Bad Money and over one million other books are available for Amazon Kindle. Learn more
Have one to sell? Sell on Amazon
Flip to back Flip to front
Listen Playing... Paused   You're listening to a sample of the Audible audio edition.
Learn more
See this image

Bad Money reckless finance failed politics and the global crisis of American capitalism 2008 hardback Unknown Binding – January 1, 2008

See all 12 formats and editions Hide other formats and editions
Amazon Price New from Used from
"Please retry"
Unknown Binding
"Please retry"
$12.00 $5.00

Customers Who Viewed This Item Also Viewed


Best Books of the Month
Best Books of the Month
Want to know our Editors' picks for the best books of the month? Browse Best Books of the Month, featuring our favorite new books in more than a dozen categories.

Product Details

  • Unknown Binding
  • Publisher: Viking; 1St Edition edition (2008)
  • ASIN: B003VCGJI6
  • Average Customer Review: 4.0 out of 5 stars  See all reviews (105 customer reviews)

More About the Author

Discover books, learn about writers, read author blogs, and more.

Customer Reviews

Nevertheless, this is a must read book.
Peter H. Christiansen
If I had to make any negative criticism of the book it would be Mr. Phillips repeated references to his previous books to make a point.
Citizen X
As a result America has become debt-ridden, and a very unequal society where the rich just get richer.
Jiang Xueqin

Most Helpful Customer Reviews

382 of 387 people found the following review helpful By Izaak VanGaalen on May 5, 2008
Format: Hardcover
For those who have read Kevin Phillips' American Theocracy: The Peril and Politics of Radical Religion, Oil, and Borrowed Money in the 21stCentury, many of the themes in the current work will sound familiar. In this book, as well as American Theocracy, he reminds us that previous empires such a 17th century Spain, 18th century Holland, and the late 19th and early 20th century Britain all succumbed to financialization as their global power reached its peak. He argues the the United States is now in a similar position. In the last 30 years financial services have grown from 11% of GDP to 21%, and manufacturing has declined from 25% to 13%. A reversal of roles that Phillips sees as very unhealthy.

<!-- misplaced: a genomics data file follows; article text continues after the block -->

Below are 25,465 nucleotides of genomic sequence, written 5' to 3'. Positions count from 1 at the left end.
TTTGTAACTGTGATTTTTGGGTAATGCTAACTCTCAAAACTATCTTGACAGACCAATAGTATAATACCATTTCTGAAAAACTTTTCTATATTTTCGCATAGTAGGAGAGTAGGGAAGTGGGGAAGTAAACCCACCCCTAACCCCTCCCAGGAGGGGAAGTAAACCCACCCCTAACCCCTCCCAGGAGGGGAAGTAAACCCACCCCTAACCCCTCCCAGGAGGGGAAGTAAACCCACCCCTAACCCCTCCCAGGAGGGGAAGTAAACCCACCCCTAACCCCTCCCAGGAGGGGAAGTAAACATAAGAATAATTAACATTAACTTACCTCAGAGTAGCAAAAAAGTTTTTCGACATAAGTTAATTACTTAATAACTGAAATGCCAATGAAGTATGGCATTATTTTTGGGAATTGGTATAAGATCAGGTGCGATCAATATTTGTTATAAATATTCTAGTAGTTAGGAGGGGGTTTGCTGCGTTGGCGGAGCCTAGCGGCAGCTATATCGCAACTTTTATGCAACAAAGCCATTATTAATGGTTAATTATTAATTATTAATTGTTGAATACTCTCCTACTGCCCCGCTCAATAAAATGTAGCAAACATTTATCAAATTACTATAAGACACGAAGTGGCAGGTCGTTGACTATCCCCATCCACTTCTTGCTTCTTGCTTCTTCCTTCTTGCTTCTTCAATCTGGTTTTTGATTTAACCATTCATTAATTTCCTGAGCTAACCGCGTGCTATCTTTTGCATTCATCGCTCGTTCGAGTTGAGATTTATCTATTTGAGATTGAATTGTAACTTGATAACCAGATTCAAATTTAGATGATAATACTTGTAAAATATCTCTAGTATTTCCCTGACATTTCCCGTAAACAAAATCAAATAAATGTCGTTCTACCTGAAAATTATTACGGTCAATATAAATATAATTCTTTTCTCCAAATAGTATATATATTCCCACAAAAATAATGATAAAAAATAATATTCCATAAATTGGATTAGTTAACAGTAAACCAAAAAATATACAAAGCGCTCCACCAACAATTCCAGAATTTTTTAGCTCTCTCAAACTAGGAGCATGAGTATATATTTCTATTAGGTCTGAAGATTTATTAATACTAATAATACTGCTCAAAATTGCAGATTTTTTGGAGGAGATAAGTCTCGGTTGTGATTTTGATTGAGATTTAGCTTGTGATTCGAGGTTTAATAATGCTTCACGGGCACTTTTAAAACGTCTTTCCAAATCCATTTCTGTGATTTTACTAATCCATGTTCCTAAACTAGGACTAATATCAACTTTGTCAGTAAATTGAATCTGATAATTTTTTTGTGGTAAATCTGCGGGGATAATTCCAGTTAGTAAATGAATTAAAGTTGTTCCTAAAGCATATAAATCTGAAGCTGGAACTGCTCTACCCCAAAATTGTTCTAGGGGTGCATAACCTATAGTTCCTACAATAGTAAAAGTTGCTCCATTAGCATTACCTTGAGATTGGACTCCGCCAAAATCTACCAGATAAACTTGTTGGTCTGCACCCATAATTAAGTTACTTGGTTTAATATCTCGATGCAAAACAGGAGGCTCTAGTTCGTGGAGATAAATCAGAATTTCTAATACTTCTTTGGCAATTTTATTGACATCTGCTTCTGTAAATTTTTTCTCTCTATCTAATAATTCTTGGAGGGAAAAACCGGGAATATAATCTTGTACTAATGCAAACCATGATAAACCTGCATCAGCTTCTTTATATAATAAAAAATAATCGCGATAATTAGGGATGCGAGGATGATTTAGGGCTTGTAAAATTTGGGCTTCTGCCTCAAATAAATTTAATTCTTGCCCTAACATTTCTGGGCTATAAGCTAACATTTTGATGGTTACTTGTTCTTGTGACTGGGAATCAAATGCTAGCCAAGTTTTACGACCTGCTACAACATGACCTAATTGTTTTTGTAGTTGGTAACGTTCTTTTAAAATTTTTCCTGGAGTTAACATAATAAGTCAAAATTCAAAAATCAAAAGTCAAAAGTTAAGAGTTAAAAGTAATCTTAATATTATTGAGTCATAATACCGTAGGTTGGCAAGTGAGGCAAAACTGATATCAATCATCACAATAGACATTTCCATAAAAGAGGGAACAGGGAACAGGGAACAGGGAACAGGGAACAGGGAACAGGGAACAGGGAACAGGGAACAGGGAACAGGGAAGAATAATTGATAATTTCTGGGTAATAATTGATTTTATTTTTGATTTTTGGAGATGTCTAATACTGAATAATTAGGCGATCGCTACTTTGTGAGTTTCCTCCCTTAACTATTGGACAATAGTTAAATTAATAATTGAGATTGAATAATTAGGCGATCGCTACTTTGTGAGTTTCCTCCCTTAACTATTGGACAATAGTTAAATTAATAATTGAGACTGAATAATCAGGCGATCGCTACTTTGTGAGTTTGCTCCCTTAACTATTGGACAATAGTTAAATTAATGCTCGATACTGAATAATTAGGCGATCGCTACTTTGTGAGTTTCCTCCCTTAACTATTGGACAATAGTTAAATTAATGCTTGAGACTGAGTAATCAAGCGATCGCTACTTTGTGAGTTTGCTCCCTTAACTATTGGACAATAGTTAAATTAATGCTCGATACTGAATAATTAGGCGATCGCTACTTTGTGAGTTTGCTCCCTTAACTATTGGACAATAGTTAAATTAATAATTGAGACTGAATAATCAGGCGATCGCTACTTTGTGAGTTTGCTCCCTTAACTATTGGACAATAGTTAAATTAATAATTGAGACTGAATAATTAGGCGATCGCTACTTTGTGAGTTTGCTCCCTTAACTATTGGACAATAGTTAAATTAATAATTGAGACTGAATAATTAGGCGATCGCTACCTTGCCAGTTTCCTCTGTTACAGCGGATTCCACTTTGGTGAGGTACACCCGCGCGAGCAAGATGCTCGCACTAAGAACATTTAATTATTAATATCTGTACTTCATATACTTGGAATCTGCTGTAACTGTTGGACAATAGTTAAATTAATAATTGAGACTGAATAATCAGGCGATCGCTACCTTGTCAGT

This huge growth of the financial sector was not without adverse consequences: in the last 20 years public and private debt has quadrupeled to $43 trillion. How this came about has been expertly explained in another book called The Trillion Dollar Meltdown: Easy Money, High Rollers, and the Great Credit Crash by Charles Morris. There was easy money as the Federal Reserve was lending money at less than the rate of inflation. Money was risk-free for the lender since they collected fees up front and sold the securitized loans to investors. When this process was repeated millions of times, one ends up with hard-to-value securitized debt throughout the global economy. Then when housing prices start to decline and homeowners start to default on their mortgages on a grand scale, you have a global crisis of American capitalism.
Read more ›
24 Comments Was this review helpful to you? Yes No Sending feedback...
Thank you for your feedback. If this review is inappropriate, please let us know.
Sorry, we failed to record your vote. Please try again
103 of 109 people found the following review helpful By leftyrite on April 19, 2008
Format: Hardcover Verified Purchase
Kevin Phillips dedicates his latest insightful work of political and economic history to his grandson. It's a fitting tribute since, by the author's reckoning, the aforementioned young man might be well into his forties, and the U.S. deeply into its post-imperial senescence, by the time the mischief explained in the pages of Bad Money is fully digested by the earth's economic system.